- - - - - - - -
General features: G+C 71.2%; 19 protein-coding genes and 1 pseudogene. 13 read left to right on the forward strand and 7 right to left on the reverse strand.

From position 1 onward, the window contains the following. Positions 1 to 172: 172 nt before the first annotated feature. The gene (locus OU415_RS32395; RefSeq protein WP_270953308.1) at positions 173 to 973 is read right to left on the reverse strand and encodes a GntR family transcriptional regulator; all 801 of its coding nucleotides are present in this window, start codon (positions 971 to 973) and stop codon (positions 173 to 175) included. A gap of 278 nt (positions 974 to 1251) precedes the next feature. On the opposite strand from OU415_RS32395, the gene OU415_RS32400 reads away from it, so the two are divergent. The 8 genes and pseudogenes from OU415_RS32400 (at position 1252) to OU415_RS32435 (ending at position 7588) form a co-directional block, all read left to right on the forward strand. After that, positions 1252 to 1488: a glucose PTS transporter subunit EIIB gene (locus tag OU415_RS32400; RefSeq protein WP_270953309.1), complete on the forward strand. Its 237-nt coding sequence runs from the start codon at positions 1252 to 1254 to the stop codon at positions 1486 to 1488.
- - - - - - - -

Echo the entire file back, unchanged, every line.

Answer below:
General features: G+C 71.2%; 19 protein-coding genes and 1 pseudogene. 13 read left to right on the forward strand and 7 right to left on the reverse strand.

From position 1 onward, the window contains the following. Positions 1 to 172: 172 nt before the first annotated feature. The gene (locus OU415_RS32395; RefSeq protein WP_270953308.1) at positions 173 to 973 is read right to left on the reverse strand and encodes a GntR family transcriptional regulator; all 801 of its coding nucleotides are present in this window, start codon (positions 971 to 973) and stop codon (positions 173 to 175) included. A gap of 278 nt (positions 974 to 1251) precedes the next feature. On the opposite strand from OU415_RS32395, the gene OU415_RS32400 reads away from it, so the two are divergent. The 8 genes and pseudogenes from OU415_RS32400 (at position 1252) to OU415_RS32435 (ending at position 7588) form a co-directional block, all read left to right on the forward strand. After that, positions 1252 to 1488: a glucose PTS transporter subunit EIIB gene (locus tag OU415_RS32400; RefSeq protein WP_270953309.1), complete on the forward strand. Its 237-nt coding sequence runs from the start codon at positions 1252 to 1254 to the stop codon at positions 1486 to 1488.